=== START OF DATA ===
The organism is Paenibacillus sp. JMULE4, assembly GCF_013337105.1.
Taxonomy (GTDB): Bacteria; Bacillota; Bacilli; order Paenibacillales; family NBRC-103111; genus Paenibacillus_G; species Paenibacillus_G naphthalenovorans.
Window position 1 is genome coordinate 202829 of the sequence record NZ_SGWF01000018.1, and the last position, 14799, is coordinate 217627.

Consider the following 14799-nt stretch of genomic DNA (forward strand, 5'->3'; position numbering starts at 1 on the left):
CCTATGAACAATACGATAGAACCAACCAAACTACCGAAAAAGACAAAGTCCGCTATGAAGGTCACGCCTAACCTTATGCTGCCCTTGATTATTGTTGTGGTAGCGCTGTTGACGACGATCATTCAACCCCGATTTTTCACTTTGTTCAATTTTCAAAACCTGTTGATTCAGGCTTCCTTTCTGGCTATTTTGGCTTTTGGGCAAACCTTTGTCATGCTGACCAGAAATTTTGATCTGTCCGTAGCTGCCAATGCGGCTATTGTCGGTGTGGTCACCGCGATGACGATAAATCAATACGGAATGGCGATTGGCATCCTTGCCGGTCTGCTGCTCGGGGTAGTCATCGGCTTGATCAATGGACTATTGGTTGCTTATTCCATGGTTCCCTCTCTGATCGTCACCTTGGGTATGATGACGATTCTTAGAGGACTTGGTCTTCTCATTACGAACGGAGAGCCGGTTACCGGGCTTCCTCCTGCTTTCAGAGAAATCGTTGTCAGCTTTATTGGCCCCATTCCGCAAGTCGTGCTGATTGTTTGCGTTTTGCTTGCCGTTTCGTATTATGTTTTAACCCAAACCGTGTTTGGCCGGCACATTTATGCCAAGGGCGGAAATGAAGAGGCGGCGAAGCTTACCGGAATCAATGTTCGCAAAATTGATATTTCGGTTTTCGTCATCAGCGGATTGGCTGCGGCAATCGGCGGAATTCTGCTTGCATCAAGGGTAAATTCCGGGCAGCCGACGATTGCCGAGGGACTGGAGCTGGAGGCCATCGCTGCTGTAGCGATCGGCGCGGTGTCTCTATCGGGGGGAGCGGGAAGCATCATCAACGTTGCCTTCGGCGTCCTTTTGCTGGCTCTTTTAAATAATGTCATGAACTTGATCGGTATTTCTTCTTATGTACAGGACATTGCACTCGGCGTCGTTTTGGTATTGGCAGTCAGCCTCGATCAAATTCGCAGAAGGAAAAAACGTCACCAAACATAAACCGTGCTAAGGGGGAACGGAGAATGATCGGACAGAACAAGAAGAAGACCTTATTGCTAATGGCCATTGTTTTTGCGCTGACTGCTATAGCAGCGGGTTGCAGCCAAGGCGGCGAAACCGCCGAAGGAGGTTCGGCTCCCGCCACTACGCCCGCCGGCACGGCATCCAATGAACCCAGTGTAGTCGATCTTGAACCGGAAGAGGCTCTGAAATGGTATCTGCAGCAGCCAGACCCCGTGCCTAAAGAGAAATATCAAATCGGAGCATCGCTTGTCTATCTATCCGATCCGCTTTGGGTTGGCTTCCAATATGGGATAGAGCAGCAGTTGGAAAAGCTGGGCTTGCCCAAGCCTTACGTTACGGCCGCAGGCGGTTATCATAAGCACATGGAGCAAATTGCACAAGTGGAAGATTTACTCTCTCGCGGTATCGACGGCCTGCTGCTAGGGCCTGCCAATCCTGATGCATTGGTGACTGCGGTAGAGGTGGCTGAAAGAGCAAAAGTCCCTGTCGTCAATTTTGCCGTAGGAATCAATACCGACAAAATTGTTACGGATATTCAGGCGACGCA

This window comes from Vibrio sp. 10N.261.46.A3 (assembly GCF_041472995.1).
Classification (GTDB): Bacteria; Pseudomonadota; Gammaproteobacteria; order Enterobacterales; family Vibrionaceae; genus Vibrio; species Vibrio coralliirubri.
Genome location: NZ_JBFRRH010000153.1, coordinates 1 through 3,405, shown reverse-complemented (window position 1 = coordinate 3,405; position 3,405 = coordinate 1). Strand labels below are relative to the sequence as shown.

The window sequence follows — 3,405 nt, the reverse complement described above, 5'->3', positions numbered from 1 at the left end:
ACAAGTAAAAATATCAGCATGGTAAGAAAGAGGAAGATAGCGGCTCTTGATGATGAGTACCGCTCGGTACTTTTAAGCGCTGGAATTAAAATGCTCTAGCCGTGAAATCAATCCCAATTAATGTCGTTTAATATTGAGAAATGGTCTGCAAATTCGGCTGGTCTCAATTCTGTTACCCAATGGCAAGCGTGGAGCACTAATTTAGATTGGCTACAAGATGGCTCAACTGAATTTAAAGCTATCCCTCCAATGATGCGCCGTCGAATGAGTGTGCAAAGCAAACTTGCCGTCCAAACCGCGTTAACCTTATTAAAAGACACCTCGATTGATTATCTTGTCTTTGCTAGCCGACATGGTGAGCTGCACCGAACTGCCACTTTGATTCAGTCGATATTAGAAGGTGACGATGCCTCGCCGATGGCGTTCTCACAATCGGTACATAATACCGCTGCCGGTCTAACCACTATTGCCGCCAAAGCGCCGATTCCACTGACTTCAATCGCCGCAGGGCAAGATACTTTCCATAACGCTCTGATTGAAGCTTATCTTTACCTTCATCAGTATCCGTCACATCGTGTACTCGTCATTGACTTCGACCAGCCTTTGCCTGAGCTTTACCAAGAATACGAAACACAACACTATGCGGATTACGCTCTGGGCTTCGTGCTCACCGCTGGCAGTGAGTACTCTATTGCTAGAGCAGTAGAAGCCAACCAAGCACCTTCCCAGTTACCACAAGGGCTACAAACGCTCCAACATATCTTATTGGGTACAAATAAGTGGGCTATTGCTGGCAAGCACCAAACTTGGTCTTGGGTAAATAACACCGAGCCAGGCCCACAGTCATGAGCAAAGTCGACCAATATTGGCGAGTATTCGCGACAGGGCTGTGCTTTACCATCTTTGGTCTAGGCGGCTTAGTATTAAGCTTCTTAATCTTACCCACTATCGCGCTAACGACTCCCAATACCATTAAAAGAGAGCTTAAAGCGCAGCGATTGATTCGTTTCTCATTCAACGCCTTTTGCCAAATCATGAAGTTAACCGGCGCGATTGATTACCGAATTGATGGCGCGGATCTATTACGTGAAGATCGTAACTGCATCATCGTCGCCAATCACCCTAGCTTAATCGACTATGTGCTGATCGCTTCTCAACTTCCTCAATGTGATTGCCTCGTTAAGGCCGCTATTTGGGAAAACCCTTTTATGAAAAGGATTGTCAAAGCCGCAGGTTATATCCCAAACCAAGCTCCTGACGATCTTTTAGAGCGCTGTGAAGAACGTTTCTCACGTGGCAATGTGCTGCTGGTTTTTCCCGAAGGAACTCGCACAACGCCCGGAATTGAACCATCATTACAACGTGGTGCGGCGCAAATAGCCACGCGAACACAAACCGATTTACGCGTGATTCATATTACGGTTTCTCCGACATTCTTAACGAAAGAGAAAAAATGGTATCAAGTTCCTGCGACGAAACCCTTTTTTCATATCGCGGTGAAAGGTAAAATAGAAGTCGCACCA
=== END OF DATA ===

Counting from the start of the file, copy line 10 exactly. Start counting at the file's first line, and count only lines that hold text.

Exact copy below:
ACAAGTAAAAATATCAGCATGGTAAGAAAGAGGAAGATAGCGGCTCTTGATGATGAGTACCGCTCGGTACTTTTAAGCGCTGGAATTAAAATGCTCTAGCCGTGAAATCAATCCCAATTAATGTCGTTTAATATTGAGAAATGGTCTGCAAATTCGGCTGGTCTCAATTCTGTTACCCAATGGCAAGCGTGGAGCACTAATTTAGATTGGCTACAAGATGGCTCAACTGAATTTAAAGCTATCCCTCCAATGATGCGCCGTCGAATGAGTGTGCAAAGCAAACTTGCCGTCCAAACCGCGTTAACCTTATTAAAAGACACCTCGATTGATTATCTTGTCTTTGCTAGCCGACATGGTGAGCTGCACCGAACTGCCACTTTGATTCAGTCGATATTAGAAGGTGACGATGCCTCGCCGATGGCGTTCTCACAATCGGTACATAATACCGCTGCCGGTCTAACCACTATTGCCGCCAAAGCGCCGATTCCACTGACTTCAATCGCCGCAGGGCAAGATACTTTCCATAACGCTCTGATTGAAGCTTATCTTTACCTTCATCAGTATCCGTCACATCGTGTACTCGTCATTGACTTCGACCAGCCTTTGCCTGAGCTTTACCAAGAATACGAAACACAACACTATGCGGATTACGCTCTGGGCTTCGTGCTCACCGCTGGCAGTGAGTACTCTATTGCTAGAGCAGTAGAAGCCAACCAAGCACCTTCCCAGTTACCACAAGGGCTACAAACGCTCCAACATATCTTATTGGGTACAAATAAGTGGGCTATTGCTGGCAAGCACCAAACTTGGTCTTGGGTAAATAACACCGAGCCAGGCCCACAGTCATGAGCAAAGTCGACCAATATTGGCGAGTATTCGCGACAGGGCTGTGCTTTACCATCTTTGGTCTAGGCGGCTTAGTATTAAGCTTCTTAATCTTACCCACTATCGCGCTAACGACTCCCAATACCATTAAAAGAGAGCTTAAAGCGCAGCGATTGATTCGTTTCTCATTCAACGCCTTTTGCCAAATCATGAAGTTAACCGGCGCGATTGATTACCGAATTGATGGCGCGGATCTATTACGTGAAGATCGTAACTGCATCATCGTCGCCAATCACCCTAGCTTAATCGACTATGTGCTGATCGCTTCTCAACTTCCTCAATGTGATTGCCTCGTTAAGGCCGCTATTTGGGAAAACCCTTTTATGAAAAGGATTGTCAAAGCCGCAGGTTATATCCCAAACCAAGCTCCTGACGATCTTTTAGAGCGCTGTGAAGAACGTTTCTCACGTGGCAATGTGCTGCTGGTTTTTCCCGAAGGAACTCGCACAACGCCCGGAATTGAACCATCATTACAACGTGGTGCGGCGCAAATAGCCACGCGAACACAAACCGATTTACGCGTGATTCATATTACGGTTTCTCCGACATTCTTAACGAAAGAGAAAAAATGGTATCAAGTTCCTGCGACGAAACCCTTTTTTCATATCGCGGTGAAAGGTAAAATAGAAGTCGCACCA